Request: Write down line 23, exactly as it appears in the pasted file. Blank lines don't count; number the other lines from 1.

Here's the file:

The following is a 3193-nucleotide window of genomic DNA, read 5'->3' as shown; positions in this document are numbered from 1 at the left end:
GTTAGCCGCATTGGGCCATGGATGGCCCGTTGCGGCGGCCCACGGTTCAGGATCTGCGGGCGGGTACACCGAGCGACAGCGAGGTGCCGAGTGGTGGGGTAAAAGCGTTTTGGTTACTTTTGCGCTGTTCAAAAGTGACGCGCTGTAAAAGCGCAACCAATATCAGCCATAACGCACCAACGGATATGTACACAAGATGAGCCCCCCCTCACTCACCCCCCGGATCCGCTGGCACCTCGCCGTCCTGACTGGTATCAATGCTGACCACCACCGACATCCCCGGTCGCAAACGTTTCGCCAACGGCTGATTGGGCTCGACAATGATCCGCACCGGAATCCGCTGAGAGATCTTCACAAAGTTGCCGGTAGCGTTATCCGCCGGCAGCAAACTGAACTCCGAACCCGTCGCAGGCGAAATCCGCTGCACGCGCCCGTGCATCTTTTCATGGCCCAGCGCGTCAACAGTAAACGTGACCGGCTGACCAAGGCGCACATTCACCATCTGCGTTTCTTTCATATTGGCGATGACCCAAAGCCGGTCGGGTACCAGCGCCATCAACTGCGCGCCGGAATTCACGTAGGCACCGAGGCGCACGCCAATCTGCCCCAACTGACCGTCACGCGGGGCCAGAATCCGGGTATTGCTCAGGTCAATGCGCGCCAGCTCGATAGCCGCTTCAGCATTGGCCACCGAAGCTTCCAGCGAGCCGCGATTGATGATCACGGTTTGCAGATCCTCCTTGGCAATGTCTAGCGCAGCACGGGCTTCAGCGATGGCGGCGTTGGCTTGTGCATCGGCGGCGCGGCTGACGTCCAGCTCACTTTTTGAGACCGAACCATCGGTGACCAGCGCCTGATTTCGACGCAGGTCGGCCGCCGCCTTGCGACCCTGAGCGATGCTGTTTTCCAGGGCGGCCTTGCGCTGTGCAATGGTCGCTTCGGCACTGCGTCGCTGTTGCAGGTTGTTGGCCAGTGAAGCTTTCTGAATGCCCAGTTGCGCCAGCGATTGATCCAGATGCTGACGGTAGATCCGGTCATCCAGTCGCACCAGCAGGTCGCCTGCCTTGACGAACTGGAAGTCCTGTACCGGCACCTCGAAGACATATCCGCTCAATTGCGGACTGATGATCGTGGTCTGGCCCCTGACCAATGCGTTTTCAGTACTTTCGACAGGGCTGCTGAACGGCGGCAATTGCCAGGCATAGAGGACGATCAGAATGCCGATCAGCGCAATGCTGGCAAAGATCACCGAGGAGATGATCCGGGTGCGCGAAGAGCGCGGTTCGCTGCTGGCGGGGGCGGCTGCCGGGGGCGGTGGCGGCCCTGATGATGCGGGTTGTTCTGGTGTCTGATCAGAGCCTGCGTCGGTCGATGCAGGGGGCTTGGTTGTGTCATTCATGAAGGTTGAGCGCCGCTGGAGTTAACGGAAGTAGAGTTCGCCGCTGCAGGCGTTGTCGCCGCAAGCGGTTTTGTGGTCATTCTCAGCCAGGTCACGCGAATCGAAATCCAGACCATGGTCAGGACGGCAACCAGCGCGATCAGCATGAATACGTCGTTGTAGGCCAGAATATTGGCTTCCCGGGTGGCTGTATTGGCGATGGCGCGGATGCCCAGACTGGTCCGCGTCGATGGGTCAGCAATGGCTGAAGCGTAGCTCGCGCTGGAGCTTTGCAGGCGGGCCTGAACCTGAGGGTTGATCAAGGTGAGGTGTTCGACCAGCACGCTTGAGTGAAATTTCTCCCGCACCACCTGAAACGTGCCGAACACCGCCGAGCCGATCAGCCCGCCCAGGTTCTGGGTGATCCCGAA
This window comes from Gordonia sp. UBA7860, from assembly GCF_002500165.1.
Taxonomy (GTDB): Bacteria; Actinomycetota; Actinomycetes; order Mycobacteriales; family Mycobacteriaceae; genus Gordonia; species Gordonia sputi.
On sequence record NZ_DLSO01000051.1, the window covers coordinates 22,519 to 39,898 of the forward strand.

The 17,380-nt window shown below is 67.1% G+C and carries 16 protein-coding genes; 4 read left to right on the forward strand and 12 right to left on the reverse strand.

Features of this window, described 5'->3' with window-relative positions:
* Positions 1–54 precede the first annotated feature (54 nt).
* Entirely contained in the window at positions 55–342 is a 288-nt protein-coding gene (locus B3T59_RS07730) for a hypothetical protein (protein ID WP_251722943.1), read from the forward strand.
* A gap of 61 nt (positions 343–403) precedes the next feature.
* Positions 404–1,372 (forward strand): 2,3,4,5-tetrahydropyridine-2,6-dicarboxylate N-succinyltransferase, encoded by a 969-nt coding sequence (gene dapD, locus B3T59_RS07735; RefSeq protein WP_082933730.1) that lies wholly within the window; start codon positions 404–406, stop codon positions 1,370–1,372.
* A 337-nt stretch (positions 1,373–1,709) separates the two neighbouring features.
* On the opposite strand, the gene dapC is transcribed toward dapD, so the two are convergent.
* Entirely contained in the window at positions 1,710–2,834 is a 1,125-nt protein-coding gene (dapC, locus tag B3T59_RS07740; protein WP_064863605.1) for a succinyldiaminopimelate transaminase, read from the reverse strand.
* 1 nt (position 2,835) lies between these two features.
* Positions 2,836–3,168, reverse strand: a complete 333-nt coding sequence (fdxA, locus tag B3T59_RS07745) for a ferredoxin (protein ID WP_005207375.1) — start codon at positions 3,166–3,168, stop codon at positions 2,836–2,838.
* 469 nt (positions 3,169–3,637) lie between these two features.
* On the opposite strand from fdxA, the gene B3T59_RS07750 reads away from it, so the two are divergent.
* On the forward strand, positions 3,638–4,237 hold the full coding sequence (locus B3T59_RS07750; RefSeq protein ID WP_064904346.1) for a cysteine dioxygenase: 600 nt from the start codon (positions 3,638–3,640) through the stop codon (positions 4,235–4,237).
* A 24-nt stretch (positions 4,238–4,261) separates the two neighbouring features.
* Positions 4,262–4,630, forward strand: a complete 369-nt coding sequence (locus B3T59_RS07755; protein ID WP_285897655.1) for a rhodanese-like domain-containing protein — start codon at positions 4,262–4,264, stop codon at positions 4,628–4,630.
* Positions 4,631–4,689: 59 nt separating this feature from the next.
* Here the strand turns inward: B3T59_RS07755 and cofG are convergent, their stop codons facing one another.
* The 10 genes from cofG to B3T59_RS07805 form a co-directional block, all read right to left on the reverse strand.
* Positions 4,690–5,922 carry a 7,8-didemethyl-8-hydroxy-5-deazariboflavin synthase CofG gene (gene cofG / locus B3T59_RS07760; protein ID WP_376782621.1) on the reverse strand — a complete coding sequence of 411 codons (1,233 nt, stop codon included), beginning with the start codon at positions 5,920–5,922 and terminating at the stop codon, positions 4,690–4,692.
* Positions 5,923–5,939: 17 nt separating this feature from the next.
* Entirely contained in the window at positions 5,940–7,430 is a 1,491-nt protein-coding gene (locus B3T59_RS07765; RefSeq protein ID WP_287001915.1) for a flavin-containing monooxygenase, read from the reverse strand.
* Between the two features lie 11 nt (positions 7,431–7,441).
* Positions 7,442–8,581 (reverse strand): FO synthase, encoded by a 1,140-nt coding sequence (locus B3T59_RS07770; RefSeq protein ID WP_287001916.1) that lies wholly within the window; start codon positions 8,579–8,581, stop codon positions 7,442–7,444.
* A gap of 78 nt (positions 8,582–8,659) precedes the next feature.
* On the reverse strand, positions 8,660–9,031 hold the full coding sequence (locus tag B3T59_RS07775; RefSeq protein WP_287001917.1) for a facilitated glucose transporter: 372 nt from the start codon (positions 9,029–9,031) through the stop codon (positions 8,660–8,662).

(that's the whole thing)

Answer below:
* Here the strand turns inward: B3T59_RS07755 and cofG are convergent, their stop codons facing one another.